Posts Tagged ‘Richard Trumka’

“AFL-CIO Mouthpiece Admits Big Labor’s Strategy is to Use NLRB to Push Americans into Unions”

We have documented the way in which NLRB nominee Craig Becker’s testimony has failed to assuage the concerns that the former SEIU attorney’s anti-employer views would impair his ability to function in his potential new role.

But there’s also the concern that his mild-mannered answers — which could have left many thinking he has changed his view that he could use the NLRB to replace the current secret-ballot system with card check — didn’t tell the whole story. points out this claim by AFL-CIO boss Richard Trumka organizing boss Stewart Acuff on using the NLRB to pass card check when legislators would not:

It [sic] we aren’t able to pass the Employee Free Choice Act, we will work with President Obama and Vice President Biden and their appointees to the National Labor Relations Board to change the rules governing forming a union through administrative action to once again allow workers in America access to one of the most basic freedoms in a democracy–the freedom of speech and assembly and association so that workers can build the collective power to challenge the Financial Elite and Get America Back to Work. [Emphasis added.]

Hmm. Certainly worth keeping in mind as Senators send his nomination one more important step into the process Thursday morning.

Will Trumka Make Labor “Relevant Again”?

Stephen F. Diamond writes a how-to guide for new AFL-CIO president Richard Trumka on making the AFL-CIO “relevant again.” It’s worth a read to look at where Big Labor has come from, where it is, and where it could go.

This is what caught our eye, though. Diamond opines Trumka:

must rally solid support in America for democratic rights and better pay and working conditions for the billion or so workers who now have joined America in the global economy, in countries such as China, Mexico, Turkey and Vietnam.

Perhaps starting with more democratic rights for workers in the United States would be a better place to start. That would include scrapping the Employee Free Choice Act, but that’s unlikely as the misnamed bill is Labor’s top policy priority.

So it goes …

Card Check: Sales Vs Engineering

It’s the oldest problem around: how does a sales team pitch a product that a lot of people aren’t wanting to buy? If you’re a Dilbert fan, the answer is here. If you’re an organized labor fan, the question is much more complicated.

Apparently the head of the AFL-CIO has decided to give organized labor a PR makeover. According to US News and World Report’s website:

Richard Trumka, expected to be elected head of the AFL-CIO later this week, knows labor has an image problem. And he’s ready to take it on. “Our goal,” he says, “is to try to begin to speak again for all workers.” Already, he’s planning to reach out to blacks, young workers, and the working poor. He blames the media in part for the bad image, suggesting that editors cut or trash broader stories on the labor movement.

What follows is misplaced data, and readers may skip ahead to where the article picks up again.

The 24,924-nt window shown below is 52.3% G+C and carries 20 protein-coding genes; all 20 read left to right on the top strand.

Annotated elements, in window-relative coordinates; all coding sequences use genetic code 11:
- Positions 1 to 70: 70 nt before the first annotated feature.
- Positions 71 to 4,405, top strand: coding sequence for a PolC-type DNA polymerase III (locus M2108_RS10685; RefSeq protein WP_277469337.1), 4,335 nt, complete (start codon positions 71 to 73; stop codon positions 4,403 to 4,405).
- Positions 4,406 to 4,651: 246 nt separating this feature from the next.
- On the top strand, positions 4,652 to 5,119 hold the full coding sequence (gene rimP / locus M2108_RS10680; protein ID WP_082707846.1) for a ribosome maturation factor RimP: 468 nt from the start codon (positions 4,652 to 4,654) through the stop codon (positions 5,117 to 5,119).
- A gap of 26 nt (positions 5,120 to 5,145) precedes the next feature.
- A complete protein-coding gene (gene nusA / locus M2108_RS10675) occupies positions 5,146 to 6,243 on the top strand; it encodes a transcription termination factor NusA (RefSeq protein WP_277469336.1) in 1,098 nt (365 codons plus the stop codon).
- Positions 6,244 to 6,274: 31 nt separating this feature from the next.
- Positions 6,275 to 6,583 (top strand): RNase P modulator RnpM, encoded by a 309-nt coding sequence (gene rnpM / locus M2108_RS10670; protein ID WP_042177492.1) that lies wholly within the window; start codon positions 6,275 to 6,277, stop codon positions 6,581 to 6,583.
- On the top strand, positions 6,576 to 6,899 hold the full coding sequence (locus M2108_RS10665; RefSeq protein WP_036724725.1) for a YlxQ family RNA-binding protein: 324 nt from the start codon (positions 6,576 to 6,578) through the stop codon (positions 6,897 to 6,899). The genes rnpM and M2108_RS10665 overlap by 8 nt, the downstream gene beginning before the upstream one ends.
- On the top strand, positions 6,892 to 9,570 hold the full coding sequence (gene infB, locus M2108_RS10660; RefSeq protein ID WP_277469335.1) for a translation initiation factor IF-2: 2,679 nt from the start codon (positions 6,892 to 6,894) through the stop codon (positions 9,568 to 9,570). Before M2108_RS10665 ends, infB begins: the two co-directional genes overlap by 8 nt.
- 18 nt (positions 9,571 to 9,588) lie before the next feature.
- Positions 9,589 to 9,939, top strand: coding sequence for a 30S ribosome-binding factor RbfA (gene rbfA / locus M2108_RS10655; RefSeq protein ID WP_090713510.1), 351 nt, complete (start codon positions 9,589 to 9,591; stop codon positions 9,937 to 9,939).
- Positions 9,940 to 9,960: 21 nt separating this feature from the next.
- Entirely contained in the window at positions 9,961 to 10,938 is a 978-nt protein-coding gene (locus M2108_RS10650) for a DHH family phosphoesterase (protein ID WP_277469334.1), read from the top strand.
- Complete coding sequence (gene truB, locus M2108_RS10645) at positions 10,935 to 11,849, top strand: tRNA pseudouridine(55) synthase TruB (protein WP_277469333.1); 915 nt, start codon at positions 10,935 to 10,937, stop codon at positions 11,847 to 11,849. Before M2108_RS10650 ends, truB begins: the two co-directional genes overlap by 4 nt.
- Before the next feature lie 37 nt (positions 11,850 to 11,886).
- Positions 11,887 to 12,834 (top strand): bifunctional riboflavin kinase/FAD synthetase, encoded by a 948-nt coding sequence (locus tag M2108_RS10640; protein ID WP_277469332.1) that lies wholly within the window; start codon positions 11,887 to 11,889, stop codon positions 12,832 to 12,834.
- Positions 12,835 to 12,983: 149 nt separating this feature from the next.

There’s going to be a number of problems for this re-branding campaign because there are a number of very serious and legitimate objections people have to the way union officials have set up to represent only some workers. Here are some of the not-so-small obstacles:

  • Approval of unions in the U.S. is at an all-time low, with 46 percent saying unions mostly hurt the companies they organize, 51 percent saying they mostly hurt the economy, and 62 percent saying they mostly hurt non-union workers
  • It will be difficult to explain how unions speak for all workers when they push for union-only Project Labor Agreements that raise costs for taxpayers and cut out most of the construction industry from vital public projects
  • It’s also going to be difficult to speak for all workers when organized labor spends heavily to push an unpopular political agenda

All that — and, of course, the wildly unpopular Employee Free Choice Act. So, good luck to union officials hoping to put lipstick on this proverbial pig. We recommend that they address the core concerns of Americans before they go investing too much hope in smoke and mirrors.

Non-crimes and Punishment, The Card Check Story

If there were some sort of little hobgoblin, tucked back in the hovels of the U.S. Capitol, whose sole task was to convince the public that the Employee Free Choice Act is a good idea, then that poor little guy would be having yet another terrible day.

Our friends at point us to this comment from incoming AFL-CIO president Richard Trumka:

Today, more than ever, we need to be a labor movement that stands by our friends, punishes its enemies, and challenges those who, well, can